Because it was so long ago, and I was so young, I can't provide a chronological record of our trip to Llangollen. Andrew Denny recently observed that one remembers things in flashes or snippets and it is very true, especially the experiences gleaned from ones childhood.
Captain Ahab dreaming watery dreams 1968
I think we hired from a company called Dolphin Marine in Nuneaton, but I can't be sure. We certainly travelled to Hurleston Junction via the Staffs and Worcester and the Shropshire Union canals. The plan had been to make the outward journey via the Trent and Mersey, but Yorkonought had a fixed windscreen which was too high to allow it to pass through the much subsided Harecastle Tunnel. Instead, it was an out and back trip along the Shroppie, with images of it's endless cuttings seared into my memory. As a teenager I found getting to sleep difficult and my routine was to imagine myself on a canal boat creeping so slowly towards a bridge at the far end of a tree lined canyon, my slowing heart beat matching the pace of the single cylendered Bolinder installed in my fantasy craft. It was ony a few years ago that I realised the image was real and was actually Tyrely Cutting.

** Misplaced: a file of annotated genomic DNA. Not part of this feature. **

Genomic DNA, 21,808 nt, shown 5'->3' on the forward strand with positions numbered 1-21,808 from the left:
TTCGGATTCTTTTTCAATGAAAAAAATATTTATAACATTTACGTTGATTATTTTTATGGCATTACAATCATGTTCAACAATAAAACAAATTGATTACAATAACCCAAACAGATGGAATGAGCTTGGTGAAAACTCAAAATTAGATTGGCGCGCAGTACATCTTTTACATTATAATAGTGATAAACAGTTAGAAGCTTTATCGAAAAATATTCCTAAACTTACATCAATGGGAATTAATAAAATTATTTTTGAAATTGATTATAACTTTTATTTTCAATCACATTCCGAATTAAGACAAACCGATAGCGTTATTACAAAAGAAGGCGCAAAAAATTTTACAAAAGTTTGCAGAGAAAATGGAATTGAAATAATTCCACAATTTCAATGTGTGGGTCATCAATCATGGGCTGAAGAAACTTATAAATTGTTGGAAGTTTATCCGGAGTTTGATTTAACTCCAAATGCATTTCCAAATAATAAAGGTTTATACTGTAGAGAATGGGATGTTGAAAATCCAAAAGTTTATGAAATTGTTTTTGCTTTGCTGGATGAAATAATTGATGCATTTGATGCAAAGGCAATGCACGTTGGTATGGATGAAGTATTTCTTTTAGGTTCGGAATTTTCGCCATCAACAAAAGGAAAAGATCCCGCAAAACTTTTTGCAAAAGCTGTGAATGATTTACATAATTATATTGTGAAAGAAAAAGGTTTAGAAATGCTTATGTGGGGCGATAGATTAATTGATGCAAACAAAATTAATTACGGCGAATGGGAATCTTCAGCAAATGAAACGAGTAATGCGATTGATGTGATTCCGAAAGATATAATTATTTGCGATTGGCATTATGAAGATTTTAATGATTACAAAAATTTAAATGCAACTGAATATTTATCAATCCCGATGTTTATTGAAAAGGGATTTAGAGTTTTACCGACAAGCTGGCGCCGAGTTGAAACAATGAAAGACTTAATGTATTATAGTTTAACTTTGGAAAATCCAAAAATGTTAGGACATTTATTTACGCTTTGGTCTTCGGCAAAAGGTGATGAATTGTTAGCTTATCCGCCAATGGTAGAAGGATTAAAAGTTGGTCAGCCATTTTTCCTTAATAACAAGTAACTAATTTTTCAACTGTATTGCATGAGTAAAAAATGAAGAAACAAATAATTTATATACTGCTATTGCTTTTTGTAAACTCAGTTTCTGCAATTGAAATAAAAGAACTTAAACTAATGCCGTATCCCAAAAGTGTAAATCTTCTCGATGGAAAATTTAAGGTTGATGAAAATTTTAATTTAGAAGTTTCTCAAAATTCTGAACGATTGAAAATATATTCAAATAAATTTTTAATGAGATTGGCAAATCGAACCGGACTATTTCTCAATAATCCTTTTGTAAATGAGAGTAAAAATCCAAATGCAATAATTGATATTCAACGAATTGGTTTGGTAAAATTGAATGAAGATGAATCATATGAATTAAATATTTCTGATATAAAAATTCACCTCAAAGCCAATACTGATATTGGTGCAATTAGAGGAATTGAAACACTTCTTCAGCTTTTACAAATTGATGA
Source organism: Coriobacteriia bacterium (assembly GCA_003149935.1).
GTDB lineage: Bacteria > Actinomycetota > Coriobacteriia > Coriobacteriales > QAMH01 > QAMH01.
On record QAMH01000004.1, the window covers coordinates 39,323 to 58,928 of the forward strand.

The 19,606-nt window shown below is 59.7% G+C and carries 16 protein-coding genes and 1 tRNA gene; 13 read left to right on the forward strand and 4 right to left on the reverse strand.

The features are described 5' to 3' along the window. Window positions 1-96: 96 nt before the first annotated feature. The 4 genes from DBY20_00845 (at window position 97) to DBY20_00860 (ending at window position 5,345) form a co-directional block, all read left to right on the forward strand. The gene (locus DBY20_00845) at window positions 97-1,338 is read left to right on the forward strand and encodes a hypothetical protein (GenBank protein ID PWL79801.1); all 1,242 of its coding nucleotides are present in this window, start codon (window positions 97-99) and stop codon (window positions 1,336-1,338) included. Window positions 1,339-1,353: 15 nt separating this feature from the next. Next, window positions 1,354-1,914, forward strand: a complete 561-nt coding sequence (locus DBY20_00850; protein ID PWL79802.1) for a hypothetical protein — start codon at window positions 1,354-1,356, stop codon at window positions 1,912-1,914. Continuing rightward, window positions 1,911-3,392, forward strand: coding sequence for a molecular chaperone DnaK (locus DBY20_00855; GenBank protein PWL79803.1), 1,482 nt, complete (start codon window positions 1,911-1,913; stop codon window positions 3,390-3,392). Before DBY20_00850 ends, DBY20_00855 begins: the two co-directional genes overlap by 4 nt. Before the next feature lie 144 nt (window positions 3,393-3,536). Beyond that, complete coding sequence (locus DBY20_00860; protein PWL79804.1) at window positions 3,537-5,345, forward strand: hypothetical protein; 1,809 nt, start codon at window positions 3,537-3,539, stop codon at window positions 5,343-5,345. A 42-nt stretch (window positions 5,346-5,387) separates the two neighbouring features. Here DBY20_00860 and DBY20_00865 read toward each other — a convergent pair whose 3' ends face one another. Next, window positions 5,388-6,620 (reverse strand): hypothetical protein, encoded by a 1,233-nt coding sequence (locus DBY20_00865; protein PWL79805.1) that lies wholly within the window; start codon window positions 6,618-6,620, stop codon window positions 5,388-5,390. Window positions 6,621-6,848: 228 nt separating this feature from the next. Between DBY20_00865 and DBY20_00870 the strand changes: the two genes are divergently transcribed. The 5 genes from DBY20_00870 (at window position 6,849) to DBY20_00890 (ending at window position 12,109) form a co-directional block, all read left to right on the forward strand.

Shropshire Union 1968
Beyond that I made little boats out of shaped wood before we set off, and these were trailed behind the boat on string, sliding up and down the wake with a young boy dreaming that, one day, he too would have a real canal boat. Maybe he would even live in the Midlands and explore this watery wonderland to it's full extent. It's little wonder that I am drawn back to the Shropshire Union cuttings for my solo trip each autumn!
Chillington Wharf 1968
The final section of this memorable trip was the journey through the BCN. Whereas today it is quiet and green, the late 1960's presented a very different picture. Factories and founderies lined the route, hissing and spitting foul smelling vapours out of mysterious pipes in walls. And the water was no better. The cut was a stew of noxious filth and the Ashted Locks were a sea of vile oily slime.
All in all a great trip which seduced us all back to the inland waterways time and time again - and calls me still. Yorkanaught may have been a very basic boat but it's passage in the summer of 68 led to the accumulation of a huge body of memories, and a handful of faded photos.